Colligo NewsIs ‘EFSS’ The Next Stage In Mobile Collaboration Software Evolution?

next-stage-mobile-collaboration | Photo Courtesy of ThinkStock need mobile collaboration software and document management tools to do their jobs. Many organizations, meanwhile, want to encourage mobile productivity, while keeping company data safe. Unfortunately, a lack of suitable enterprise-grade mobile applications often drives people to use unauthorized consumer apps to accomplish work tasks.

This problem is especially prevalent in document management as employees resort to tools like Dropbox for sharing files with colleagues, according to a CMSWire article. In doing so, people put their company at risk for lost business, leaked information and litigation.

As a result, we’re seeing a new emphasis on developing “enterprise file sync and share” (EFSS) products. By the end of 2014, CMSWire predicts “most organizations will have either selected an EFSS solution or will have reached an acceptable usage policy with consumer file sync and storage products within their organizations.”

While these EFSS solutions may represent the next step in the evolution of mobile collaboration software, organizations should choose the mobile technology and security protection that’s appropriate for the business context. In some cases, allowing employees to use consumer apps with guidance and oversight may be the better document management solution.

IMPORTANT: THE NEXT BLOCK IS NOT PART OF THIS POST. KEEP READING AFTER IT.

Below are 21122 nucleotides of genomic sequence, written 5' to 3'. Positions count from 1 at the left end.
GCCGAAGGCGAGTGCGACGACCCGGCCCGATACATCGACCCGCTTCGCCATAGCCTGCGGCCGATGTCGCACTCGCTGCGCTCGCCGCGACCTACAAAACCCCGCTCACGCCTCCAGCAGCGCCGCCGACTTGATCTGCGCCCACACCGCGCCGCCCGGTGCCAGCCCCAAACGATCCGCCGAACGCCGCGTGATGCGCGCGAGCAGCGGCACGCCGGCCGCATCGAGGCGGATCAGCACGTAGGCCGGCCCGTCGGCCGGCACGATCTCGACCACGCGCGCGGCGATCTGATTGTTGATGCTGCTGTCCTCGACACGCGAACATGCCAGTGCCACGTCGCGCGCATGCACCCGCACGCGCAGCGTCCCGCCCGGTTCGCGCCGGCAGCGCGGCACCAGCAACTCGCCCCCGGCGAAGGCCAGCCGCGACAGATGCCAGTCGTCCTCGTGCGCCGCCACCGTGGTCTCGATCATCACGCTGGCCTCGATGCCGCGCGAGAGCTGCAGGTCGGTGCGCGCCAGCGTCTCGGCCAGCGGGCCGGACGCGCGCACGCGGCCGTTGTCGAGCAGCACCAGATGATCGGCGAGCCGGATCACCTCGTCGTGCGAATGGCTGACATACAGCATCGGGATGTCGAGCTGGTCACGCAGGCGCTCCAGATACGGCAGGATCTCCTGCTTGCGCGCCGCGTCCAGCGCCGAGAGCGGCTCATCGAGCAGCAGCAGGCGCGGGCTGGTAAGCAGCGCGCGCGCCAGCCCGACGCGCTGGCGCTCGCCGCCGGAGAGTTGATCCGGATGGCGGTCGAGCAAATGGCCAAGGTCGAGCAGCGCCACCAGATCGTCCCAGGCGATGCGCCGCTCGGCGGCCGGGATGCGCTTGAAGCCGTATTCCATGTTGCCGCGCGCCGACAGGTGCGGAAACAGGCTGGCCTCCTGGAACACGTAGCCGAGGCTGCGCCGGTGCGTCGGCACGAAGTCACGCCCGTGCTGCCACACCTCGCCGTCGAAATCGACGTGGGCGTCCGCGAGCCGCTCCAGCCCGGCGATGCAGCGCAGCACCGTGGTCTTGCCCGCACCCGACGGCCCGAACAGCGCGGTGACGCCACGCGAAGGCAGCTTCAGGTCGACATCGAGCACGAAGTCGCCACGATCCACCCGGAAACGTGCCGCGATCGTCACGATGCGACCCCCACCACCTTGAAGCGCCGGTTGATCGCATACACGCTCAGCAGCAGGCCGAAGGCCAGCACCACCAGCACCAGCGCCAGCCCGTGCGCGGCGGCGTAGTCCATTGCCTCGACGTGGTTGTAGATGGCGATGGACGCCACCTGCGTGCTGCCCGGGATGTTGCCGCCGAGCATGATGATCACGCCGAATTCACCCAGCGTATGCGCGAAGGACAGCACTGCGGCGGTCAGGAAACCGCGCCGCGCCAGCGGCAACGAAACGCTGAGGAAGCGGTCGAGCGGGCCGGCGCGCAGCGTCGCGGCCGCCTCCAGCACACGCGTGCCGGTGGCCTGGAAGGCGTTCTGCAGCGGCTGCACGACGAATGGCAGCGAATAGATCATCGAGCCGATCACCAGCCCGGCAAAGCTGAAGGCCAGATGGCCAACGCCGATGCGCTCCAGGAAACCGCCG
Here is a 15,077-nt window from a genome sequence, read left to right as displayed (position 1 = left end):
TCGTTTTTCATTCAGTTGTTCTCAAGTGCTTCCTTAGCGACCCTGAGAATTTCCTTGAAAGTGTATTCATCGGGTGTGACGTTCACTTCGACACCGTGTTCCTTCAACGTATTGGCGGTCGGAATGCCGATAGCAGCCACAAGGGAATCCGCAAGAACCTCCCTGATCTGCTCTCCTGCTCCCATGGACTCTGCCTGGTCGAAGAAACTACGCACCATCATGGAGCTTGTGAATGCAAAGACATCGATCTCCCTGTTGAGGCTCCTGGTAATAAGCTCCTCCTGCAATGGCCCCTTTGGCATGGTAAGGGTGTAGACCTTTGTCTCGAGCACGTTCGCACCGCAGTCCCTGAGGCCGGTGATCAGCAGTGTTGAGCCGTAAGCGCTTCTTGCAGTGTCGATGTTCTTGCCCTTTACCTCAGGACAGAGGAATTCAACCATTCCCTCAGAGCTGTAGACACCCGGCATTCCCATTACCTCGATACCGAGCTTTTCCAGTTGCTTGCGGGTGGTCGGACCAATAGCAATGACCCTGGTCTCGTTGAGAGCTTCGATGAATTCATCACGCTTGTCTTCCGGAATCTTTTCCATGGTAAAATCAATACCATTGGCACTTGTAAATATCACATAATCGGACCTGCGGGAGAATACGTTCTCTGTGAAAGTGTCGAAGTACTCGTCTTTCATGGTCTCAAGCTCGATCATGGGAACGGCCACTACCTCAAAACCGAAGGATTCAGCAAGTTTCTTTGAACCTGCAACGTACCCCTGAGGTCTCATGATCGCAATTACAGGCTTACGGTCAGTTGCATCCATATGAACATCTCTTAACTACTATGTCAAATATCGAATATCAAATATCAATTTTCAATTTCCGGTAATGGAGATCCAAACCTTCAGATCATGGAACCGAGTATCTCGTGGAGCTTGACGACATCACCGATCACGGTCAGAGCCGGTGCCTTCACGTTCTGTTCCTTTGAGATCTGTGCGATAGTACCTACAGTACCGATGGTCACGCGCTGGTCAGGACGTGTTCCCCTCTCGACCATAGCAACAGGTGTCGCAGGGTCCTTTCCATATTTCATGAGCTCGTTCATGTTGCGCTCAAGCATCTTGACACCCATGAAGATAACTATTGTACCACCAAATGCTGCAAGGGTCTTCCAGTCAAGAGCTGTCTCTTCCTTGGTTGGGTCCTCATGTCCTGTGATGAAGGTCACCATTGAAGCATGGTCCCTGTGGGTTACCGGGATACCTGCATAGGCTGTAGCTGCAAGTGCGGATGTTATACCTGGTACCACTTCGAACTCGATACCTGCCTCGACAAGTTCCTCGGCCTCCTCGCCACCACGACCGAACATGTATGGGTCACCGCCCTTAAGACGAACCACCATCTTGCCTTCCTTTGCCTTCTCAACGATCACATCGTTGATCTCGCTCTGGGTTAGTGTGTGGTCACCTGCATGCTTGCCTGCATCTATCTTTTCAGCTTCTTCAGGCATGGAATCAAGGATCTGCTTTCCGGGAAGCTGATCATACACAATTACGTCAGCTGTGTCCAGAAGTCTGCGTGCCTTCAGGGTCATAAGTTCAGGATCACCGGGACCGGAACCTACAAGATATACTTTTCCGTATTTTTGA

Ironically, while we might currently perceive a shortage of secure document management solutions, there’s also a danger of having too many options. As enterprise mobile collaboration software evolves and gains popularity, CMSWire cautions that the explosion of new “apps, cloud services, social tools and conferencing facilities” is likely to trigger a “deluge of updates and notifications originating from a growing list of disconnected applications and services” that make it difficult for users to see the big picture.

While that may be true to an extent, it’s important to keep in mind that we’re also likely to see a convergence of collaboration and social tools, as well as apps that aggregate data from other apps. With social tools, for example, you might want to stay in touch with your top five vendors, but they prefer different platforms, so you have to work with multiple services. Eventually, however, those different platforms could be commoditized and aggregated into a single app, pulling updates from Yammer, Facebook and Twitter into a single app.

Are you ready to learn more about using mobile collaboration software to benefit your organization? Contact us today to talk with our team.

Source: CMSWire, May 2014

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